Assistant Professor Carlos Reimers was invited to be part of the Network Session “The Search for Multi-Story Incremental Housing” organized by the MIT’s Special Interest Group in Urban Studies SIGUS and presented in the Sixth Session of the United Nations World Urban Forum in Naples, Italy in September 2012. Professor Reimers also presented a paper on alternatives for the manufactured housing industry entitled “Beyond the Trailer: Rethinking Affordable Manufactured Housing in the U.S.” in the ACSA Fall 2012 Conference in Philadelphia “Off Site”.

The Catholic University of America is pleased to announce four new faculty members:

Assistant Professor Patricia Andrasik has been teaching both studios and sustainability courses at the CUArch Master of Sustainable Design Program since 2004, while practicing at an international architectural firm, She teaches LEED(ing) Green; Sustainable Synergies in Building Assessment, and recently developed a course called LEED EB: O&M on the Crough Architectural Center at CUA tracking and metering utility consumption to improve sustainability. Patricia will be launching two new courses in lighting and environmental analytics next year. 

Assistant Professor Dr. Charles Hostovsky joined the Catholic University of America to teach in the Master of City and Regional Planning program. “Chuck” is a Registered Professional Planner in Canada, and taught for 15 years at the University of Toronto. He has published widely and won two teaching awards, including the 2011 Government of Canada award for teaching sustainability. In professional practice for 25 years and with an extensive portfolio of planning projects, he was one of the Project Managers that won the Canadian Institute of Planners award for planning excellence in Transportation and Infrastructure in 2011.

Assistant Professor of Practice John Nahra, is the owner and Principal of Nahra Architects. John has been an architect in the design and construction industry of the greater Washington, DC area for the past 10 years. He received his dual degrees in Architecture and Civil Engineering at the Catholic University of America and is a member of the AIA, NCARB and the USGBC. John will be exploring the added value of architectural design in the real estate development process as well as serving as advisor in the Thesis program.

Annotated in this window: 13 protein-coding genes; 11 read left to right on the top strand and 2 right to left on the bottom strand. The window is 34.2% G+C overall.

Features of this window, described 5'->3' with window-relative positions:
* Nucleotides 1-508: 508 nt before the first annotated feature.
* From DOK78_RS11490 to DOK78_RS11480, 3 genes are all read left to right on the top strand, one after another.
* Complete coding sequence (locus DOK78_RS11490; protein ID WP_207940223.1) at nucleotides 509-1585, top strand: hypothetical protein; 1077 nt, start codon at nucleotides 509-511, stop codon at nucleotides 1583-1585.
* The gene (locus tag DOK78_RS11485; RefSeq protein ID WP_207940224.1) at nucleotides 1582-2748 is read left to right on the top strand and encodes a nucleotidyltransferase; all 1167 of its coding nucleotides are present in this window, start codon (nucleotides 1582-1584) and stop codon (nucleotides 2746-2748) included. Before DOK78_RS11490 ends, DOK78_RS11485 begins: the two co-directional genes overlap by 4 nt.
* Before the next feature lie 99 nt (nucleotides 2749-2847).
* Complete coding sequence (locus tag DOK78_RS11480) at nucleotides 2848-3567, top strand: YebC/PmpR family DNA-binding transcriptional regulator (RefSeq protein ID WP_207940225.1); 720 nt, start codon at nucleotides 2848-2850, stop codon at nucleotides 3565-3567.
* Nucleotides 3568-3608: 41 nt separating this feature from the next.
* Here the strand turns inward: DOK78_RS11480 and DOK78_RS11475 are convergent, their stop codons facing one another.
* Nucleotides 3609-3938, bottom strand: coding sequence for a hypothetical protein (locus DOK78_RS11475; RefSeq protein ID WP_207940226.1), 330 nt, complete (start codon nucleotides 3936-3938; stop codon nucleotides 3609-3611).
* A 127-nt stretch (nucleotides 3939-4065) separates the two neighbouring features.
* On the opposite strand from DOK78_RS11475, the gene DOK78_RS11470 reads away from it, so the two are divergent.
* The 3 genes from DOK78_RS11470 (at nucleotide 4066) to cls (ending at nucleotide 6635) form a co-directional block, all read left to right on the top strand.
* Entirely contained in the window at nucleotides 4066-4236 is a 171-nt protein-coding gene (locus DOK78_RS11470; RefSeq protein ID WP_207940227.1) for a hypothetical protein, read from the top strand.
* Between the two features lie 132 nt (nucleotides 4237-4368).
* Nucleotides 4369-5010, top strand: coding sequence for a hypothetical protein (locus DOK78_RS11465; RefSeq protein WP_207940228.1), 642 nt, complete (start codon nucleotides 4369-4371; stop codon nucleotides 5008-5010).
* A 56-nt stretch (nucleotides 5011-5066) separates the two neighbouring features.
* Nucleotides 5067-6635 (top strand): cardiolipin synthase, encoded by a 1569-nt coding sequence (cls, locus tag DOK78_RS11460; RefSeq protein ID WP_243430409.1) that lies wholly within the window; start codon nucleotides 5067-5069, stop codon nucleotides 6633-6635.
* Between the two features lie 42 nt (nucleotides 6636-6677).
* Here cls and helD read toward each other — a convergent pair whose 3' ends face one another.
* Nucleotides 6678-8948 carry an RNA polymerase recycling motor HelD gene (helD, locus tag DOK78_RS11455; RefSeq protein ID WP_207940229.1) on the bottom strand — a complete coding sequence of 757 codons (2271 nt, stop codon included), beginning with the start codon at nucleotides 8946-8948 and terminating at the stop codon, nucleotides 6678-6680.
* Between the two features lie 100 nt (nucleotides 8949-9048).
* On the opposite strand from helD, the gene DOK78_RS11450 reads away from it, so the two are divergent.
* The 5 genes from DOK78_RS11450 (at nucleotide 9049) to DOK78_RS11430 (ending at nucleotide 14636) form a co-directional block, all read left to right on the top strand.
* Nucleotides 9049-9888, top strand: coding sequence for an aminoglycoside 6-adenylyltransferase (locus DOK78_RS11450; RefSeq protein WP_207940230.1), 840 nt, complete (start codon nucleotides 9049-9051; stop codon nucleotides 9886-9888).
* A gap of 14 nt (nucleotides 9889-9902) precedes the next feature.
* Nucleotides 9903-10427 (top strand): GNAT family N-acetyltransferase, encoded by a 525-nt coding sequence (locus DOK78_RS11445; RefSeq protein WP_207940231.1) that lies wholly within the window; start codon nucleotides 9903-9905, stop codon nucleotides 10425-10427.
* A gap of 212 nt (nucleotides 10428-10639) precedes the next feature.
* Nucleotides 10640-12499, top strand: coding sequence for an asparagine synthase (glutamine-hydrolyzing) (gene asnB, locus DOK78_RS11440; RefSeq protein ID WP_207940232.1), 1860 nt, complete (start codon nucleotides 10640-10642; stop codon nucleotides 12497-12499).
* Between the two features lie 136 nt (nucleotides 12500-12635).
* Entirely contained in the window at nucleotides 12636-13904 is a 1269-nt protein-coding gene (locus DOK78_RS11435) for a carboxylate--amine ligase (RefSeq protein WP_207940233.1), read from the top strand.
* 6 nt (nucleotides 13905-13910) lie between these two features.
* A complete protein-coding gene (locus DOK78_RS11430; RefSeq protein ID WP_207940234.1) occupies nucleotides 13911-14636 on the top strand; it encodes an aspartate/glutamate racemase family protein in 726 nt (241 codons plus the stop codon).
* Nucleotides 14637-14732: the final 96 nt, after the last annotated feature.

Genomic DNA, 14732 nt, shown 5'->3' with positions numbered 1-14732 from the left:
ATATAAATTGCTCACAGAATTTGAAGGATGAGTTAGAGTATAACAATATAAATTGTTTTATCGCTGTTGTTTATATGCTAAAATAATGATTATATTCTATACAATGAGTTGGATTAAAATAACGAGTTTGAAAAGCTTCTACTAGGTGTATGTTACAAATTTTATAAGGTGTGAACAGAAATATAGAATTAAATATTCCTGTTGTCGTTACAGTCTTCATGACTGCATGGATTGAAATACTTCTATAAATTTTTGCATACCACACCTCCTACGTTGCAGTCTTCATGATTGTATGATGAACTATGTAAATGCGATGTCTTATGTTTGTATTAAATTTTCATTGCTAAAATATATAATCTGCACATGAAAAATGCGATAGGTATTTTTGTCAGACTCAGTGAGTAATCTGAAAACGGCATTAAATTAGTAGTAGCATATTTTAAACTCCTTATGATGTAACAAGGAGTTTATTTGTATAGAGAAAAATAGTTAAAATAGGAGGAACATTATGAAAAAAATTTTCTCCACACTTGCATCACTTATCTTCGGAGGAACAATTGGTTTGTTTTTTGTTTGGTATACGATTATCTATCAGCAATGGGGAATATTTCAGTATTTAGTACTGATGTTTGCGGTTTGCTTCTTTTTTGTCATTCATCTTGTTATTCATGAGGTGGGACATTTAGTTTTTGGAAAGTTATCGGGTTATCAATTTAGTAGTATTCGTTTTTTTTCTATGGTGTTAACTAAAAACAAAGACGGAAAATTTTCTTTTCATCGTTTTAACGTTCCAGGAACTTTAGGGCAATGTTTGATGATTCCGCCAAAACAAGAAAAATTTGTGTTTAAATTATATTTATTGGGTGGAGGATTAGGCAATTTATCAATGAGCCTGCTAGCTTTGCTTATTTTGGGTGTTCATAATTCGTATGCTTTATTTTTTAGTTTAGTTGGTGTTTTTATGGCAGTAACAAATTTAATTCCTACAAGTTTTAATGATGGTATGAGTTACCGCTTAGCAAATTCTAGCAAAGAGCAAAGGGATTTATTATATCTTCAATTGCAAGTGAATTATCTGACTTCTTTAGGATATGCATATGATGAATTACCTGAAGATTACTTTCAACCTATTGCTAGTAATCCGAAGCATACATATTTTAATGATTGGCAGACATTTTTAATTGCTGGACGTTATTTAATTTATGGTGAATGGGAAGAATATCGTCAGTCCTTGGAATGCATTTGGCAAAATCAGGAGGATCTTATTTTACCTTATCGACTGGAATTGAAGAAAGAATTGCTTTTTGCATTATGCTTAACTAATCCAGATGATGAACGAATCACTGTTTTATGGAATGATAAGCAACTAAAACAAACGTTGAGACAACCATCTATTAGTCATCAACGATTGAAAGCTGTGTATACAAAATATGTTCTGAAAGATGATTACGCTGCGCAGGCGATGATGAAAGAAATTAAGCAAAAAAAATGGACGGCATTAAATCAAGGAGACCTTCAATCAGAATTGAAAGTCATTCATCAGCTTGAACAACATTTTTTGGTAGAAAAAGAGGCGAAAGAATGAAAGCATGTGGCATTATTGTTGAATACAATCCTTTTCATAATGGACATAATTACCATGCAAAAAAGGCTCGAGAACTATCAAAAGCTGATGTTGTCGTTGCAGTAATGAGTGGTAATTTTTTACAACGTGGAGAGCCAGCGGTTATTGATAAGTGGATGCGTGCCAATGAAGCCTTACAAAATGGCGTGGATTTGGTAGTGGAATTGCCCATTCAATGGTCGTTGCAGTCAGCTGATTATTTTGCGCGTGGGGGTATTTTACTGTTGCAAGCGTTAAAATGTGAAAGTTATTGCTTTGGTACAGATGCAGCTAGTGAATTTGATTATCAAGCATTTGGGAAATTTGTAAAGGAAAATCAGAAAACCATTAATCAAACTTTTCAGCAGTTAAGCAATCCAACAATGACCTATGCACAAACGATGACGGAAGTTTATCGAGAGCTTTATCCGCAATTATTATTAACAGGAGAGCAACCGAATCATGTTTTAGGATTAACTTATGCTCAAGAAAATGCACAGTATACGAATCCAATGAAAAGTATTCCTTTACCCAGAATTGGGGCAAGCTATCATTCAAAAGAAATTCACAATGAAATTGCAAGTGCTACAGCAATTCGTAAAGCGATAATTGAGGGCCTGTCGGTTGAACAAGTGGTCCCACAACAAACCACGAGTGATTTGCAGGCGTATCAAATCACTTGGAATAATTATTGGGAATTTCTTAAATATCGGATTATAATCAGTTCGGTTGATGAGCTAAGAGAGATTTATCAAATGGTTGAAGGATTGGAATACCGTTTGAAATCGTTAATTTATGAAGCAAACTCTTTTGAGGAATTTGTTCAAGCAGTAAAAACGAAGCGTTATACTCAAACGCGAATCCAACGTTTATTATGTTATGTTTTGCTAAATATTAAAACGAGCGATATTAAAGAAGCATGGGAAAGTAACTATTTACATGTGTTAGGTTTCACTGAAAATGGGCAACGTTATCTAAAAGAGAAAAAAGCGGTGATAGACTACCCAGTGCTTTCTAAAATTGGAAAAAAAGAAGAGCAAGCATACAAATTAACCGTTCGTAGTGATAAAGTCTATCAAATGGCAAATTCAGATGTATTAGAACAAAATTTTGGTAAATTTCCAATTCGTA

Visiting Assistant Professor David Dewane is an architect with Gensler.  In 2010 he founded Librii with seed funding from the World Bank Institute. The project aims to construct a network of digital libraries along Africa’s expanding fiber optic infrastructure. David trained at the Center for Maximum Potential Building Systems in Austin, TX under renowned Pliny Fisk III and has a Master of Architecture from Rice University. He has held leadership positions on three teams in the U.S. DOE’s Solar Decathlon competition.

In the summer of 2009, the Catholic University of America Design Collaborative (CUAdc) was approached  by the Franciscan Monastery of the Holy Land with the special request to design four Hermitages on the Monastery grounds in Washington DC. A design studio led by CUAdc Director William Jelen AIA began work analyzing the site and the unique challenges and opportunities of the task. On the following Fall, two graduate studios led by professor George Martin and professor Lou Boza examined both the spiritual opportunities and the tectonic opportunities of a hermitage building. Finally in the Spring of 2010 as part of Catholic University’s Comprehensive Design Studio, Director Jelen led a 12 architecture student studio towards a singular design. This group known as Studio 12, designed what became the concept of the first Hermitage to be built. The design concept centered on the interplay and blending of the sacred and profane worlds as they pertain to an individual’s daily patterns, routines, and needs. The idea that each moment of ordinary daily life can be an opportunity for sacred appreciation and meditation, guided everything from the choice of natural materials and textures to the orientation of the unit itself facing East towards Jerusalem. The hermitage contains a sleeping area, kitchenette, and bathroom in approximately 350sf. The design incorporated sustainable site considerations, electrical, plumbing and mechanical systems including the use of natural ventilation. Through the choice of materials the design was meant to integrate into the existing historic campus. The first Hermitage is ADA compliant as well. The design for the project was awarded the 2010 AIA Unbuilt Award from the DC chapter of the American Institute of Architects. Work of the CUAdc has continued through the completion of construction on the interior design for the Hermitage including designing and fabricating a custom made chair, bed and desk for the Hermitage. For more information contact CUAdc Director William Jelen.